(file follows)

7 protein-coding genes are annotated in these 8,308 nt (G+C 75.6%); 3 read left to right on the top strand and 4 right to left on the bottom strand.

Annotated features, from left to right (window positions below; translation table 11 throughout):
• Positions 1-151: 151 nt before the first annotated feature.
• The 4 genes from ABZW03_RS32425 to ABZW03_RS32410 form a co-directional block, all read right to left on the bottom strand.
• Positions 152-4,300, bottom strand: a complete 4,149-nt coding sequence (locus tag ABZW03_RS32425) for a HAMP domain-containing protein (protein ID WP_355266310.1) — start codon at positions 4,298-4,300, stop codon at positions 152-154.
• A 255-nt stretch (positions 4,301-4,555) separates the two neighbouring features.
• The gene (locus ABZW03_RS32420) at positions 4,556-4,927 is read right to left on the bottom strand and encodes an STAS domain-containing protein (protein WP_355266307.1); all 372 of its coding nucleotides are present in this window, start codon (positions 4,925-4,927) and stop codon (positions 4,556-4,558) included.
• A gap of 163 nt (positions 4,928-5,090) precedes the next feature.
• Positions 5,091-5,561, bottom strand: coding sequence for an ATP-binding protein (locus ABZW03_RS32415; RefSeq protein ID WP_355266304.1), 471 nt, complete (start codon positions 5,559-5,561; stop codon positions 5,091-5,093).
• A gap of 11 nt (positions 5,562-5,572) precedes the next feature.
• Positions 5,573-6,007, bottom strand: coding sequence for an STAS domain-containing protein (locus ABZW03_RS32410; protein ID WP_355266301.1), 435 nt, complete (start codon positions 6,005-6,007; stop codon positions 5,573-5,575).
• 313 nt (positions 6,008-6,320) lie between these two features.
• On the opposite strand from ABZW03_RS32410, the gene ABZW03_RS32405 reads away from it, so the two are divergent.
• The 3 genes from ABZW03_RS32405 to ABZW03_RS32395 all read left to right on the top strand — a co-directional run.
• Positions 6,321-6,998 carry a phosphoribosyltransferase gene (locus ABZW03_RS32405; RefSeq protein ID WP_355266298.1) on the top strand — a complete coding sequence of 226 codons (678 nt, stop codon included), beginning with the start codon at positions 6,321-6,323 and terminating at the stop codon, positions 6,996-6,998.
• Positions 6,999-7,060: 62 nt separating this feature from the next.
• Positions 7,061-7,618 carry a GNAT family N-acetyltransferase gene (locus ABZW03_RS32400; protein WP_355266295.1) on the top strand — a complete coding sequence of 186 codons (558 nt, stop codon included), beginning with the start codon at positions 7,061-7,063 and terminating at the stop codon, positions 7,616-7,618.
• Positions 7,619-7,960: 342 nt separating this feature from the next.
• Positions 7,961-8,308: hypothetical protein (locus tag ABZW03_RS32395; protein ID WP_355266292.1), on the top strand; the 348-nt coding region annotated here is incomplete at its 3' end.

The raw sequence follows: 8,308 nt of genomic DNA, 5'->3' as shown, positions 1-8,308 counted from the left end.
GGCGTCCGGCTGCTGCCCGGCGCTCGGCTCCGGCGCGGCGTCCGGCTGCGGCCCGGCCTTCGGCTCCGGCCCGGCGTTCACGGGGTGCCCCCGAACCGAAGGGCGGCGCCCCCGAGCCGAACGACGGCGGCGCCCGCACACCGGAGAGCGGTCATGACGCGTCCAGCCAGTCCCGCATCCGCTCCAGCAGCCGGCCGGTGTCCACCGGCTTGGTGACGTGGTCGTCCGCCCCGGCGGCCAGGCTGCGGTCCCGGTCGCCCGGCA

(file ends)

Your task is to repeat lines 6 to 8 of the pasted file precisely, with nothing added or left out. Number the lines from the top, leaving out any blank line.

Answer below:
• A 255-nt stretch (positions 4,301-4,555) separates the two neighbouring features.
• The gene (locus ABZW03_RS32420) at positions 4,556-4,927 is read right to left on the bottom strand and encodes an STAS domain-containing protein (protein WP_355266307.1); all 372 of its coding nucleotides are present in this window, start codon (positions 4,925-4,927) and stop codon (positions 4,556-4,558) included.
• A gap of 163 nt (positions 4,928-5,090) precedes the next feature.